Boston Red Sox: Jackie Bradley

Buchholz's simulated game goes well

June, 8, 2014
Jun 8
7:06
PM ET
DETROIT – The Red Sox liked what they saw from Clay Buchholz before Sunday night's game against the Detroit Tigers.

The right-handed starter, who is on the disabled list with a hyperextended left knee, pitched a three-inning simulated game on Sunday afternoon and reported no physical issues.

“I think the most important thing is that the four (types of) pitches (had) the proper definition and shape to them,” manager John Farrell said.

The manager added that there is no time frame yet for Buchholz's return, but the next step will be planning a minor league rehabilitation assignment.

“The next thing will be to get him some reps in a game,” Farrell said.

Buchholz was 2-4 with a 7.02 ERA before going on the DL May 28 (retroactive to May 27).

Farrell added that Buccholz at times has shown some mechanical issues -- which the team has tried to help him correct with video -- that may have contributed to the injury.

Doubront lined up for rehab starts
Left-handed starter Felix Doubront, who is on the disabled list with a left shoulder strain, is scheduled for rehab starts with Triple-A Pawtucket on Tuesday and Sunday.

“We look to progress him an inning in each outing,” Farrell said.

Doubront pitched four innings in a start for the Double-A Portland Sea Dogs on Thursday night in which he threw 43 pitches, 31 for strikes.

Nava flashes 2013 form
Daniel Nava, who has struggled with a .166 average this season, was 3-for-4 in Saturday night's game.

Two of the left-handed batter's hits were to left field and the other was to right center.

Farrell says the key for Nava to get back to his form of last season, when he hit .303 in 134 games, is hitting the ball to the opposite field and up the middle, as he did on Saturday.

“When he stays inside the ball like that, that's his best path through the strike zone,” Farrell said.

Nava was back in the lineup Sunday, playing right field.

Bradley's deeper numbers
While center fielder Jackie Bradley Jr. is batting only .202 this season with a home run and 21 RBIs, he's one of the team's best with runners in scoring position. Bradley is 15-for-50, for a .300 average, in RISP situations. Among Boston regulars who have played the entire season, that mark is second only to catcher A.J. Pierzynski, who is at .333 (16-for-48). Bradley was 1-for-3 with a RBI single in his only RISP chance on Saturday night. ... Third baseman Xander Bogaerts was 2-for-5 with a run scored on Saturday night and has reached base in 23 of his last 25 games. He is batting .353 (36-for-102) in that span.

Bradley: 'I don't really get nervous'

March, 31, 2013
3/31/13
7:09
PM ET
NEW YORK -- While manager John Farrell said Jackie Bradley Jr. took the news that he would be the Red Sox left fielder in Monday's opener at Yankee Stadium, Bradley admitted to feeling a thrill.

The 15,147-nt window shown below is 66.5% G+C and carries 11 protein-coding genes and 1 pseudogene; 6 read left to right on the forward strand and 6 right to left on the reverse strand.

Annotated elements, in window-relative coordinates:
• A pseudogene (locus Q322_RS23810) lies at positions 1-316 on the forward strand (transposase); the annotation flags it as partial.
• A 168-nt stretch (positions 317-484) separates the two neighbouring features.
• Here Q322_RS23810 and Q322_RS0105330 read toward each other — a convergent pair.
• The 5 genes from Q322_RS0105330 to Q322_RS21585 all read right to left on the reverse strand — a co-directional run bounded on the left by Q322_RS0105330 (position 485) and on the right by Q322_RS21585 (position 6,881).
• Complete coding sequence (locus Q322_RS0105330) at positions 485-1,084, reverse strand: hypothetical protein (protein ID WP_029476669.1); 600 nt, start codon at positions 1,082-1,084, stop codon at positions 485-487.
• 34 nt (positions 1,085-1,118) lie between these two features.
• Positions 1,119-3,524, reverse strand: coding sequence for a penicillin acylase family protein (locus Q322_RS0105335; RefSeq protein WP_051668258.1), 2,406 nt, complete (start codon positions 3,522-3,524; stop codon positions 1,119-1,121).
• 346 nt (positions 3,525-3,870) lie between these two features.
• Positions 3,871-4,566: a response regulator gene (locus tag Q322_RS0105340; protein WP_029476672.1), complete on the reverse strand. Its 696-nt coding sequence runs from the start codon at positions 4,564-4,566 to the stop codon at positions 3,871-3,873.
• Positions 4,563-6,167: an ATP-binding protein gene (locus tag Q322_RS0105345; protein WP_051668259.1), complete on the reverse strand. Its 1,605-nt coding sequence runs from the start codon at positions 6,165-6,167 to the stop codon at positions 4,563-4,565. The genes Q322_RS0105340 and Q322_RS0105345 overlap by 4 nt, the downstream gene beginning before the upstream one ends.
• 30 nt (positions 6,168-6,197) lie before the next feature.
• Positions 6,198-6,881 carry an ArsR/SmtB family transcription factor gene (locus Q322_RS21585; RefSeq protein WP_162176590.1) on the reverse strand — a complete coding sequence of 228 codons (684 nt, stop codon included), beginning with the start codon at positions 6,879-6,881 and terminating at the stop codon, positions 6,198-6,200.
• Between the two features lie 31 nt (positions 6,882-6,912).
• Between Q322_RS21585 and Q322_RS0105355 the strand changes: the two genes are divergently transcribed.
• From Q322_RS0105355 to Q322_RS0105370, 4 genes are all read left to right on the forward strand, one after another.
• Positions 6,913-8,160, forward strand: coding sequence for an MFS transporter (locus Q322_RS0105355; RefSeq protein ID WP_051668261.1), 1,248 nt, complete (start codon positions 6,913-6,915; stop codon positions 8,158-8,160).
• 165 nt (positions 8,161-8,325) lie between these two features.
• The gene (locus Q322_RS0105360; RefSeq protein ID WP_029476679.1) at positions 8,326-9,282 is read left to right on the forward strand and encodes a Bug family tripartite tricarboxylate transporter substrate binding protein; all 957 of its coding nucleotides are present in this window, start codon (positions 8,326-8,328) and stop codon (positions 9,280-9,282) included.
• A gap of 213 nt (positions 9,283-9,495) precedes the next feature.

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"I'm pretty excited," Bradley said. "I think it really hasn't hit me yet, until my name is called and then I'm pretty sure I'll go numb a little bit. It's great, it's an honor and I can't wait."

Excited, naturally, but nervous?

"I don't really get nervous," Bradley said. "I just try to relax. I'm a pretty easygoing guy. So nerves don't really get to me much."

Bradley said he felt some relief when finally getting the word from Farrell.

"I was watching 'Life of Pi,' kind of hanging out," he said. "It was kind of like closure. It was good to have a little closure. Finally it's official."

CLICK HERE for more on Bradley making the Opening Day roster.

Farrell: Bradley took good news in stride

March, 31, 2013
3/31/13
3:34
PM ET
NEW YORK -- Somewhere over the Eastern seaboard, on the flight carrying the Red Sox to New York Saturday night, manager John Farrell broke the news to Jackie Bradley Jr. that he not only had made the team but would be starting in left field Monday in Yankee Stadium.

“At 35,000 feet,’’ Farrell said, “he can’t jump any higher.’’

Actually, Farrell said, the 22-year-old Bradley, the first rookie to draw an Opening Day starting assignment for the Red Sox since Shea Hillenbrand in 2001, was not particularly demonstrative when he received the news.

“Like he’s handled everything else, he didn’t jump up and down,’’ Farrell said Sunday afternoon at Yankee Stadium, where the Red Sox held a “voluntary” workout. “He took it in stride. I think it speaks to the maturity of where he is as a person.’’

Farrell did not reveal the rest of his starting lineup for Monday, other than to say that Jonny Gomes would serve as DH and that the man catching Jon Lester is “to be determined.’’ He did, however, explain what went into the decision to name Bradley his starting left fielder, a position occupied in Boston in the past by three Hall of Famers -- Ted Williams, Carl Yastrzemski and Jim Rice -- and another man, Manny Ramirez, whose credentials are Hall of Fame worthy, though his suspensions for PED use figure to hurt his chances.

“He improves our outfield defense,’’ Farrell said. “He showed a very consistent approach at the plate. A lot of people might want to maybe target the batting average, but in our evaluation it goes much deeper than that, when you see the consistency of at-bats he put up.

“We feel like the strength in his mental approach will handle some of the distractions that ultimately will be thrown his way, and he was one of the better players we had in spring training. And the need because of the David [Ortiz] and Stephen [Drew] situations to add another left-handed bat, a number of things came together and he earned that spot in the roster.’’

Bradley hit .419 (26-for-62) for the spring with a .507 on-base percentage and .613 slugging percentage.

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